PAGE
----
Bikes can be many things but the best mix of comfort (first) and performance (a close second) in my experience is a Rivendell. You can have one made that is racy and it is still the most comfortable bike afloat. It works for large or small but the secret is in the fit solution, not just the fit. Of course, there are many, many answers to this sort of query and you would expect Serotta riders to prefer...well...Serottas! My issue with Serottas that use carbon forks is simply that you are limited by the clearances, this not being an issue particular to Serottas but to modern bikes that use these forks. I would much prefer a steel fork for the ride but also for the option to use much wider, more comfortable but just as "fast" tires. My Rivendell fastboy wears 27c Andre Dugast tubulars which are the sweetest ride of all I've tried. Wheels too can stiffen up a ride considerably and a fine handmade set of 3x on Open Pros will answer nicely if you want bullet-proof comfort, just use decent hubs and if you go with sew-ups use a quality rim that lets you use the wider tires. Fit is first for comfort but tires and wheels are a close second---frame material is a distant third in light of the two other considerations.

dbrk

BigMac
06-09-2004, 08:01 PM
My question to you or anyone looking for what they call "comfort" in a bicycle would be to describe exactly what you would define as comfort. I mean short of the Captain's recommendation of a DKS/Hors Cat, a Serotta ST model or the Moots road models with the rear shock, road bikes don't have suspensions. Not knowing what exactly you define as comfort, I can honestly say my Legend is smoother and better at dampening hf vibrations than any steel bike I have owned, that I suppose makes it more "comfortable" after several hours in the saddle. While I have never owned a composite or aluminum road, I have spent many hours on loaner bikes of this type and most composite bikes are even better than a Legend at dampening hf vibrations. Most aluminum frames I have ridden are not too "buzzy" either, but most would disagree with this generalization, likely a product of my size, weight and fact that I ride a very large frame, the average rider is on a considerably smaller frame. The best frame I have personally ever ridden for dampening hf vibrations, in fact any and all road feel was a Seven Axiom Ti, followed by a Kestrel 500EMS. The problem however is that neither of these frames I would consider "comfortable". A little hf vibration is a good thing, imo, it gives me feedback to what is happening where the tires contact the road. The Kestrel was a very poor fit so its tough to judge fairly, but a complete and utter lack of feel was not likely to improve if the tubes were lengthened considerably. This is in fact a common theme of every composite frame I've ever ridden. Some would in fact define these frames as "comfortable", I consider them lifeless and boring. The Seven was something totally different but that's another story altogether, suffice it to say, Seven is a little man's bike builder.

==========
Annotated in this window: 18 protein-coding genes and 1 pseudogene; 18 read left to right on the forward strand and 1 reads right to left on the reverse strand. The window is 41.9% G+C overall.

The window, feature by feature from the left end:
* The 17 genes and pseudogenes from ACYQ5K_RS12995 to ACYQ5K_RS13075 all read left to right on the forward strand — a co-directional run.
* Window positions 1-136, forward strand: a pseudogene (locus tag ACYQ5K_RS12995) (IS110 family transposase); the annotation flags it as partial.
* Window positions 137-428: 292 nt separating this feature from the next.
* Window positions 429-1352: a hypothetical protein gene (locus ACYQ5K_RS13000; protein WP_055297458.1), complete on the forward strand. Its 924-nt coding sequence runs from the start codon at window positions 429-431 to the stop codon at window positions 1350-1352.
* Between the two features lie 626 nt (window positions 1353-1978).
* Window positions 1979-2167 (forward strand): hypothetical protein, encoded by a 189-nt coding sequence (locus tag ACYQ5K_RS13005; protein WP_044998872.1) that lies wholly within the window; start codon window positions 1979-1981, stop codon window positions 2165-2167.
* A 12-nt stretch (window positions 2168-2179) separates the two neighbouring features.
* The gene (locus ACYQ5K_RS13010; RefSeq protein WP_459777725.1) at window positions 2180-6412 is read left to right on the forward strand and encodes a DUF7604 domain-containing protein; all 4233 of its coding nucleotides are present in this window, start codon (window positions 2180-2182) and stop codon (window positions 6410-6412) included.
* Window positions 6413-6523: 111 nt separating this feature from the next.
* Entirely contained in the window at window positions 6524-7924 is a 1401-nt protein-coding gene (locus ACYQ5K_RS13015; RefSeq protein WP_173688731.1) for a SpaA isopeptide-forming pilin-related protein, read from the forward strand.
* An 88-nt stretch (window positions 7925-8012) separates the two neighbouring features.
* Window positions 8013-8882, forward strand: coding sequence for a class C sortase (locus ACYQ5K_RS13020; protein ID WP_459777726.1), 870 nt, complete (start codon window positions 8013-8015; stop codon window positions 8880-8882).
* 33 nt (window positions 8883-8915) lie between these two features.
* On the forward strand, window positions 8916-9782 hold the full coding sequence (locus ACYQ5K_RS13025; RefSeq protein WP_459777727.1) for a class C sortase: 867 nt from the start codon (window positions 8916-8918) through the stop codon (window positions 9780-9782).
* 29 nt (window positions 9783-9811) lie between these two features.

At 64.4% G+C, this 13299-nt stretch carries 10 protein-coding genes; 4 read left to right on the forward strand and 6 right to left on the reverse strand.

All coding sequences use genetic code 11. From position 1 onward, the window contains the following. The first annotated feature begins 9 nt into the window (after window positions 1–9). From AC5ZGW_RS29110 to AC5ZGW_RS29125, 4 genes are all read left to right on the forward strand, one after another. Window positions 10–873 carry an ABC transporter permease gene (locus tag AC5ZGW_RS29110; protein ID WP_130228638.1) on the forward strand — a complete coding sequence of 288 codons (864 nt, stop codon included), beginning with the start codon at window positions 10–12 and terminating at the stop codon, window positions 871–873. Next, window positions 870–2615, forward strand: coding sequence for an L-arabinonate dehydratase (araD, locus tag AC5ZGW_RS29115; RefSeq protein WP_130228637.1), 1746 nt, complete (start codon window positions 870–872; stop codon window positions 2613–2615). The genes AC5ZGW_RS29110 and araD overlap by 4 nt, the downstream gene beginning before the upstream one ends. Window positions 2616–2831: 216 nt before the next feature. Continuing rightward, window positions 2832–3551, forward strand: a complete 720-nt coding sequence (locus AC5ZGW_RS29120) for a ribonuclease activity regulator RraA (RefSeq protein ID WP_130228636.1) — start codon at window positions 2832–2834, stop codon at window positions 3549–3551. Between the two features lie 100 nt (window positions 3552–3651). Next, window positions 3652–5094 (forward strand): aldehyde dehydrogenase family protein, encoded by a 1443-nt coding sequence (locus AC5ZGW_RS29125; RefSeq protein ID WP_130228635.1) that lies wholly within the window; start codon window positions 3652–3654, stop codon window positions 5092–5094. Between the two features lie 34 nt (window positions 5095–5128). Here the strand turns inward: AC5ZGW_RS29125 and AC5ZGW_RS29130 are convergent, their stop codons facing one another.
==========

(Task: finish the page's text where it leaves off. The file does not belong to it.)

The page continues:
So what is "comfortable" to me? Fit accounts for 90% of my comfort. If I am able to stretch out, properly balanced and my feet and knees are in their proper saddle-pedal relationship, I'm 90% comfortable. Proper saddle choice, bar width and bar shape are also big contributors to comfort. Lastly, but certainly not least, I must be able to descend at moderately high speeds in total comfort and confidence. In short, comfort is being able to ride 10-15 hours at a time, w/o excessive cramping or pain and when i am completely exhausted and unable to completely concentrate on my riding, I still must be able to rip down a mountain road w/o it being a white knuckle, nerve-racking experience. By this definition, my Legend is the most comfortable frame I've ever owned or ridden, my Cucchetti, my old Masi 3v and my Merckx MXL (all custom lugged steel) would be close 2nd.

I am not suggesting these are or should be your defining factors in comfort, heck if you live in flatlands Nebraska, what the heck does high speed stability matter? I live-ride in mountainous area, I am a very large person by cycling standards, its a struggle to climb any serious grade, I damn well better be able to enjoy a bomber descent if I'm gonna bust a lung going up! ;) I do think no matter where you live and/or ride, proper tire/wheel choice will contribute as much or more toward a "smoother" (hf vibration dampening) ride than any frame choice. Ride sewups and the ride will be sublime. If you ride wire-ons, consider using 25C tires as a minimum width, 28C are even better -- but not as sweet as sewups :p !

Get properly fitted, find a saddle that feels right, some comfortable shoes, drop bars that really fit your hands, sewup wheelset or clinchers with reasonable width tires...then you are set to go...comfortably :D

Ride on! :banana: :banana: :banana:

Ken Robb
06-10-2004, 12:19 PM
yeah, what Mac said.